DB: how do elements from formula one, such as aerodynamics, directly influence the designs of McLaren vehicles?
RM: aerodynamics have never changed. so with McLaren, we can’t just follow the trend, we have to follow the function. and that means, a radius that cut through the air a 1000 years ago, slices the air the same way. if you look at super car design over the last 50 to 60 years , where porsche and aston martin have had very beautiful cars – clean fuselage body sides. so with McLaren as the new kid on the block, it wasn’t just to be different for different sake, but it was really to find the reasons on why a form of car tells the story of its function – the same way formula one cars do – you can see where the air is divided, where the air goes into a scoop, a different radii to attach the air, or separate the air – it has its own intrinsic language which you can understand without anybody actually walking you around the car, if you take the time to look at it. and that’s what we look for the road cars to do, they need to do that job.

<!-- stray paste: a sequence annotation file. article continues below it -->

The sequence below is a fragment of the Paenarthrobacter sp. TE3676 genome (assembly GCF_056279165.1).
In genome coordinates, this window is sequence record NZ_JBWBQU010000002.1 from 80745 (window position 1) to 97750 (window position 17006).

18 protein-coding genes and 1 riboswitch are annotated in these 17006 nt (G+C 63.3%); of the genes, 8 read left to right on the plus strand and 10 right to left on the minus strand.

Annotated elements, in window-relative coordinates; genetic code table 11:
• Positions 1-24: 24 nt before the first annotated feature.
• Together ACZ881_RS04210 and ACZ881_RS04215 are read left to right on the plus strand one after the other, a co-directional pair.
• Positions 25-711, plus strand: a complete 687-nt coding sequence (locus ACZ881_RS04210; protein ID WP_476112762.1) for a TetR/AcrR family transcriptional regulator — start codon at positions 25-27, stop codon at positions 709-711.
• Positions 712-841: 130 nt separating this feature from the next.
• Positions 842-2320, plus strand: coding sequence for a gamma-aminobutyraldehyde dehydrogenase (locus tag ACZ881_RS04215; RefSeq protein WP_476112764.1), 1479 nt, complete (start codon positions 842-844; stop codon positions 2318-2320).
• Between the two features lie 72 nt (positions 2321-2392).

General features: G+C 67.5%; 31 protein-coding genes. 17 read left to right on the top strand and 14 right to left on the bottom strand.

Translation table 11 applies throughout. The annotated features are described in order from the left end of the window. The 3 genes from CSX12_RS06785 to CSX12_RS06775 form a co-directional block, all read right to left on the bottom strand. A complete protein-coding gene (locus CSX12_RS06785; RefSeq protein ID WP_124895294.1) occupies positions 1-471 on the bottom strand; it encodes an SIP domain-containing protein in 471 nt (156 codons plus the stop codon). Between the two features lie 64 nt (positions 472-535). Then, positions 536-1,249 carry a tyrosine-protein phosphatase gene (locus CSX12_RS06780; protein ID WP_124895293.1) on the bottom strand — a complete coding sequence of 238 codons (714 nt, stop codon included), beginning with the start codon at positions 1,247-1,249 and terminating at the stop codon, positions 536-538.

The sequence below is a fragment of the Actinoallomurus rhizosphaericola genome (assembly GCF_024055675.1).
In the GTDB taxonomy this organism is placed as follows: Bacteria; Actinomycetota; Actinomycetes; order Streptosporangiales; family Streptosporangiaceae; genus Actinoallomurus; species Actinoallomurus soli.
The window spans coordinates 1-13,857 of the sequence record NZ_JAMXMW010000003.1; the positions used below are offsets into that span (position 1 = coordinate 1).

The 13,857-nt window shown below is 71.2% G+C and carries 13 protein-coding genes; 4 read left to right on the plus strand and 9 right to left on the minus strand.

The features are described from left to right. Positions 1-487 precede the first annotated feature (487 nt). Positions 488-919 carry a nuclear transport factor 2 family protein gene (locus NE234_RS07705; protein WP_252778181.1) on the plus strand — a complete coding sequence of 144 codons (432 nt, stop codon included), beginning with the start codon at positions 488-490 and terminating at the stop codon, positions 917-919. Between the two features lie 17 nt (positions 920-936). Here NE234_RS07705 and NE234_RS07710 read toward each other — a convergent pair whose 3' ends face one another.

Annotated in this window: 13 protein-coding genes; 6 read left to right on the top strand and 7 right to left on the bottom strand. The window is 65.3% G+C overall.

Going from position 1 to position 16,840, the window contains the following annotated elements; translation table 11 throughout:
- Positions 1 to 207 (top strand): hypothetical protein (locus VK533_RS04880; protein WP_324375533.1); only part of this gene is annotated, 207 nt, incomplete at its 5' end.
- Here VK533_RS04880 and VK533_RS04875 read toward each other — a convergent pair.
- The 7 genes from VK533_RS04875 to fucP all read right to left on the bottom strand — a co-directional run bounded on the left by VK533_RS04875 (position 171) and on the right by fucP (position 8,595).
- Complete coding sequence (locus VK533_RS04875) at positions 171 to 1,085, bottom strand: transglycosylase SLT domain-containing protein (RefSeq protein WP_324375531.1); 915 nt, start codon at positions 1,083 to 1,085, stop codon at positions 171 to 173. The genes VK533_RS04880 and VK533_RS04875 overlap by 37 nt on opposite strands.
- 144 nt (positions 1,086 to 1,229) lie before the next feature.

in a show room, if there was no salesman there, the idea is that as a customer, you can walk around the car, and you can work out – OK the air goes in here, it goes through a hidden duct on the sill. its like a living thing, like bio-mimicry, the archways, the airways of the car – we just happened to have packaged some people inside – we see it like a living thing, the active aerodynamics. you can see in the future the target is clearly like transformer cars, cars that adapt and adjust to the requirements of the racetrack or the road. it gives you the optimum in almost every situation. McLaren is definitely about breadth in ability across all the products, certainly in each individual class or segment. we need to be the fastest around the track, the most adaptable in terms of everyday usage. obviously correct materials for the correct function.